2 Tips for Removing Pet Stains from Your Flooring
Having a dog or cat as a pet is wonderful, but it also brings with it a lot of responsibility. One of the responsibilities of owning a pet is potty training them. While this is possible, you are likely going to have some hiccups along the way in the form of accidents on your flooring. The key when this happens is to clean the pet stains effectively so that they don't cause permanent damage to your flooring. This article is going to discuss two tips for removing pet stains from your flooring.
Use Vinegar and Baking Soda
An at-home treatment for cleaning up a pet stain that is new is going to include vinegar and baking soda. As soon as you see the stain, you are going to want to first dry it up the best that you can using a towel. Once you have done this, you will then use vinegar to wet the entire area. Next, you are going to want to pour baking soda on top. This is going to effectively remove the stain while at the same time neutralizing and thus removing the smell of pet urine.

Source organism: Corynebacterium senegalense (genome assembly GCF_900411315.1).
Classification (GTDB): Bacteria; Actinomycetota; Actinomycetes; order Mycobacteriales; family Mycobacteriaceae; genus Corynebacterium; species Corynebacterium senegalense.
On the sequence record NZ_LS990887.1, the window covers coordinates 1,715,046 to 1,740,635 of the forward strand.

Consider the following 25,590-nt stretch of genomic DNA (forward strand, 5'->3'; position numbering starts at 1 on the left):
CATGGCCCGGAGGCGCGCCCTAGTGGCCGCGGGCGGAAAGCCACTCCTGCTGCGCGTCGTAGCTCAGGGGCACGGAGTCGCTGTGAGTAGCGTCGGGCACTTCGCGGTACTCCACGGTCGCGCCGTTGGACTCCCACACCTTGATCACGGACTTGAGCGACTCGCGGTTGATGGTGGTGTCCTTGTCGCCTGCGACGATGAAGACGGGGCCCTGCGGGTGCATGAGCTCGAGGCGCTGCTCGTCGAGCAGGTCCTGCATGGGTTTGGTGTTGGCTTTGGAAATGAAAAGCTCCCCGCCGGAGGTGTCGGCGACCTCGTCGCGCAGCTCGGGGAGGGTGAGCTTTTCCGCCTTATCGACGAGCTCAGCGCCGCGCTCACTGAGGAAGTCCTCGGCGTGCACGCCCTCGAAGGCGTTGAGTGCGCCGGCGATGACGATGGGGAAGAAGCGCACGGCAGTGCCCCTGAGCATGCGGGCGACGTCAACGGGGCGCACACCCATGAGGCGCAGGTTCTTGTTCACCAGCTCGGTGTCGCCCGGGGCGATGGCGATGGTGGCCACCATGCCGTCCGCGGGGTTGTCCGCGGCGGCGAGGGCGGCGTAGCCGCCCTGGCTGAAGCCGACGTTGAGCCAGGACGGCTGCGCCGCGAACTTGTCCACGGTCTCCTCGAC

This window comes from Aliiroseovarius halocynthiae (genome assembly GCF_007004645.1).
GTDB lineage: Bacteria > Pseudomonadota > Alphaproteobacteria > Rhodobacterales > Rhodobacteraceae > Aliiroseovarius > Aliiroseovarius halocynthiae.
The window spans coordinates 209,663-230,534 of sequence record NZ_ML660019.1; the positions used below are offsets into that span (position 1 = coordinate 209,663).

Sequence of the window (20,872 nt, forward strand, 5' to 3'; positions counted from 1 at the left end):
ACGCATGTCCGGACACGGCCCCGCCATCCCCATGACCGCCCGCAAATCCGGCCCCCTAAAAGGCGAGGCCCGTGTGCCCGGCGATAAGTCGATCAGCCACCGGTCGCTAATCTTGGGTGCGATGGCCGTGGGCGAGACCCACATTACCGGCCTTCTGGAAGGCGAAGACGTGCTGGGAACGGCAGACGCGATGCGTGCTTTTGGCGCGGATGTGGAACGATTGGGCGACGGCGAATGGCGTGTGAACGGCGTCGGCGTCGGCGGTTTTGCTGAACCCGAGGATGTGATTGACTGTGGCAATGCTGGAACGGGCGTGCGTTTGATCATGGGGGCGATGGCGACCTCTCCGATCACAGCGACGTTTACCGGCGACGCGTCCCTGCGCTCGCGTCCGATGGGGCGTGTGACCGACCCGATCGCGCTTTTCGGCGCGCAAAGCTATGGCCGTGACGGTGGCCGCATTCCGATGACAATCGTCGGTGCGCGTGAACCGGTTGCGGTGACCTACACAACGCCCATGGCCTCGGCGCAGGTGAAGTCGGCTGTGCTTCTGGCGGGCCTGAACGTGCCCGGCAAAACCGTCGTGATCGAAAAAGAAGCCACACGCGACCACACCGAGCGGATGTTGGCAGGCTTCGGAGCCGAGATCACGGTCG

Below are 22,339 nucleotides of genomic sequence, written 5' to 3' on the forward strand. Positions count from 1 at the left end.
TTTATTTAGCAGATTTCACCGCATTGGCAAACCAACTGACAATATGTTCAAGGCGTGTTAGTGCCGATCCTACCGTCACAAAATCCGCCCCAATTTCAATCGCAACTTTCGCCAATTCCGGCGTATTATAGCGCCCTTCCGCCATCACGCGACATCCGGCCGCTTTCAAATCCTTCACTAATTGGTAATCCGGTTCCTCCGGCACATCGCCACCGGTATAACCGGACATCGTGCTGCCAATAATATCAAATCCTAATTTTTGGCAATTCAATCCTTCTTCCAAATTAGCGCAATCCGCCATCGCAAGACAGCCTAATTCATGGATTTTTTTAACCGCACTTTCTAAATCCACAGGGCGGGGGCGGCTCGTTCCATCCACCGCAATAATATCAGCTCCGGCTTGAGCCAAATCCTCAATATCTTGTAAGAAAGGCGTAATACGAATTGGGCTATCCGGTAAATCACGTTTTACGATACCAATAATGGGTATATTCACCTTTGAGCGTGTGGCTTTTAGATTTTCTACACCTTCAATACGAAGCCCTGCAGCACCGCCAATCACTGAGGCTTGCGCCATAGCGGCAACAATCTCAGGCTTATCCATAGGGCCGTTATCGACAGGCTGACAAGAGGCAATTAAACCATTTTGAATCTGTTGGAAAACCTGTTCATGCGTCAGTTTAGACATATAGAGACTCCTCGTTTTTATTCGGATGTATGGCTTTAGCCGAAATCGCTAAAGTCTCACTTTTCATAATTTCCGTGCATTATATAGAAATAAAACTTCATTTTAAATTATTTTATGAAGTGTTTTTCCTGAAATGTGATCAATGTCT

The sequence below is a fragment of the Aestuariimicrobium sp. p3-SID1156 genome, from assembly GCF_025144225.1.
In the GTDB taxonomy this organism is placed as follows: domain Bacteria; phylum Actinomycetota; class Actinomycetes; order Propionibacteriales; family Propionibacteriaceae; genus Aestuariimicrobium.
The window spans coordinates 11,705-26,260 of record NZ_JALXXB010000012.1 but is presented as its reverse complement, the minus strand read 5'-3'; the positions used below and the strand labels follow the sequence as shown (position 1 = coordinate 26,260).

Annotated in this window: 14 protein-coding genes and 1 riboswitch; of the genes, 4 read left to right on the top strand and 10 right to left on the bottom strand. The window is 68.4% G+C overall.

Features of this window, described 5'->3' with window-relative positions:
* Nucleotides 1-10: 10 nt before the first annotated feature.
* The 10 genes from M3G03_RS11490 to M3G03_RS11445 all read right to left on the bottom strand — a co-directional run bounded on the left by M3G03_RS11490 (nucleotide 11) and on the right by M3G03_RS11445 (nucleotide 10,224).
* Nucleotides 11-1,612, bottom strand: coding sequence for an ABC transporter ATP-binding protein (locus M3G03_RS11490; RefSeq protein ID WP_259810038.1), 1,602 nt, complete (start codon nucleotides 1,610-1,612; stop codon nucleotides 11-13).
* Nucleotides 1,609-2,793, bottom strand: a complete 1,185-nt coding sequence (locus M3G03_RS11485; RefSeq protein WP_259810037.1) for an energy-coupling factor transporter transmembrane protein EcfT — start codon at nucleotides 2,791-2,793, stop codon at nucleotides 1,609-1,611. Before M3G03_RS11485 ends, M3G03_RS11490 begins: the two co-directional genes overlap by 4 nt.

Use a Carpet Cleaner When the Stain Has Set
If your dog or cat has a bad habit of going to the bathroom on the carpet in a particular area, or if you were out of town and didn't happen to catch a location where you pet went to the bathroom, this can lead to staining. Not only are these areas going to be unsightly because they are stained a particular color, but they are also likely going to smell like the urine or feces that sat in this area or has built up in the area over time. An effective method for reducing both the stain and the smell is to use a carpet cleaner. Whether your are renting one or using your own, you want to make sure that you use a cleaner that is specialized for pet stains, and you want to go over the area very slowly several times. This is going to allow you to extract even the deepest stains and odors, giving you the best chance to make your carpet look and smell like new once again. However, if you notice that you still smell an odor even after your carpets have dried, then the odor likely got into the carpet pad that is located underneath the carpet. If this is the case, you are going to need to consider replacing your pad.